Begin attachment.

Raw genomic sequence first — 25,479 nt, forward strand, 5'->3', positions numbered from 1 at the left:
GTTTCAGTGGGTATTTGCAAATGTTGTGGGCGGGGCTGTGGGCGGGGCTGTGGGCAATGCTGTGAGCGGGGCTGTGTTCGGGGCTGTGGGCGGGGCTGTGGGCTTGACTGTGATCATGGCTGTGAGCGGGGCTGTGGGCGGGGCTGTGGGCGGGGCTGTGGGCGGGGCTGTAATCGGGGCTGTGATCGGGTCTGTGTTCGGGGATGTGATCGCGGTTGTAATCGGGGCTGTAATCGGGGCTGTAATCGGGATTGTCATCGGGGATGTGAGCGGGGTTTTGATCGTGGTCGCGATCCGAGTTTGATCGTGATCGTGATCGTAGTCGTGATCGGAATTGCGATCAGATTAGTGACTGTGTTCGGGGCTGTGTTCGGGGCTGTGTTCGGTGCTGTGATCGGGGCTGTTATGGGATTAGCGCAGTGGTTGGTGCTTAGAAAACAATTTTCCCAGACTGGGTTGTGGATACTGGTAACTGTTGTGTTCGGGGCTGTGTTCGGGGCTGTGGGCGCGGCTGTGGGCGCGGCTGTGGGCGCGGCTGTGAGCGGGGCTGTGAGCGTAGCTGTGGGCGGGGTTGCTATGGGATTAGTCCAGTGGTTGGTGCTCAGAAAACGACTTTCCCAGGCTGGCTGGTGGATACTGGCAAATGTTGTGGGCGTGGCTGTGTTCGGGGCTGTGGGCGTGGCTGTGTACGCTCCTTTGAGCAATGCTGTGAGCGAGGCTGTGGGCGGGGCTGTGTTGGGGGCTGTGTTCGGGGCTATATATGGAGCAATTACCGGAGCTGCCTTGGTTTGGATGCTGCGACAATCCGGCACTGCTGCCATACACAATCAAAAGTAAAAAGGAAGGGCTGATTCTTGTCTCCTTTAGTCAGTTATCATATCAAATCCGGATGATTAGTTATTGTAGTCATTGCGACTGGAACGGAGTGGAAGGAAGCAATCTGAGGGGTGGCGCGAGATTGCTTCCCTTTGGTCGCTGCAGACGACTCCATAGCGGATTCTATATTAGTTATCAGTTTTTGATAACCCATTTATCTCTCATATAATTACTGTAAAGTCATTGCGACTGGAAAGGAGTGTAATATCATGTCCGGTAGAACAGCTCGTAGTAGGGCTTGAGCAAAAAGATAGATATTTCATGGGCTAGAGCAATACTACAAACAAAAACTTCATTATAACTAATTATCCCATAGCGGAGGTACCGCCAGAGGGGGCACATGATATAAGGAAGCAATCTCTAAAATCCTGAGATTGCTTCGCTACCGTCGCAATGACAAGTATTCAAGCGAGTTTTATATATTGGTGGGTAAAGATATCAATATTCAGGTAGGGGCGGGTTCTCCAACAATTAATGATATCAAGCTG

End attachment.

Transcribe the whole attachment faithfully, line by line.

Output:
Raw genomic sequence first — 25,479 nt, forward strand, 5'->3', positions numbered from 1 at the left:
GTTTCAGTGGGTATTTGCAAATGTTGTGGGCGGGGCTGTGGGCGGGGCTGTGGGCAATGCTGTGAGCGGGGCTGTGTTCGGGGCTGTGGGCGGGGCTGTGGGCTTGACTGTGATCATGGCTGTGAGCGGGGCTGTGGGCGGGGCTGTGGGCGGGGCTGTGGGCGGGGCTGTAATCGGGGCTGTGATCGGGTCTGTGTTCGGGGATGTGATCGCGGTTGTAATCGGGGCTGTAATCGGGGCTGTAATCGGGATTGTCATCGGGGATGTGAGCGGGGTTTTGATCGTGGTCGCGATCCGAGTTTGATCGTGATCGTGATCGTAGTCGTGATCGGAATTGCGATCAGATTAGTGACTGTGTTCGGGGCTGTGTTCGGGGCTGTGTTCGGTGCTGTGATCGGGGCTGTTATGGGATTAGCGCAGTGGTTGGTGCTTAGAAAACAATTTTCCCAGACTGGGTTGTGGATACTGGTAACTGTTGTGTTCGGGGCTGTGTTCGGGGCTGTGGGCGCGGCTGTGGGCGCGGCTGTGGGCGCGGCTGTGAGCGGGGCTGTGAGCGTAGCTGTGGGCGGGGTTGCTATGGGATTAGTCCAGTGGTTGGTGCTCAGAAAACGACTTTCCCAGGCTGGCTGGTGGATACTGGCAAATGTTGTGGGCGTGGCTGTGTTCGGGGCTGTGGGCGTGGCTGTGTACGCTCCTTTGAGCAATGCTGTGAGCGAGGCTGTGGGCGGGGCTGTGTTGGGGGCTGTGTTCGGGGCTATATATGGAGCAATTACCGGAGCTGCCTTGGTTTGGATGCTGCGACAATCCGGCACTGCTGCCATACACAATCAAAAGTAAAAAGGAAGGGCTGATTCTTGTCTCCTTTAGTCAGTTATCATATCAAATCCGGATGATTAGTTATTGTAGTCATTGCGACTGGAACGGAGTGGAAGGAAGCAATCTGAGGGGTGGCGCGAGATTGCTTCCCTTTGGTCGCTGCAGACGACTCCATAGCGGATTCTATATTAGTTATCAGTTTTTGATAACCCATTTATCTCTCATATAATTACTGTAAAGTCATTGCGACTGGAAAGGAGTGTAATATCATGTCCGGTAGAACAGCTCGTAGTAGGGCTTGAGCAAAAAGATAGATATTTCATGGGCTAGAGCAATACTACAAACAAAAACTTCATTATAACTAATTATCCCATAGCGGAGGTACCGCCAGAGGGGGCACATGATATAAGGAAGCAATCTCTAAAATCCTGAGATTGCTTCGCTACCGTCGCAATGACAAGTATTCAAGCGAGTTTTATATATTGGTGGGTAAAGATATCAATATTCAGGTAGGGGCGGGTTCTCCAACAATTAATGATATCAAGCTG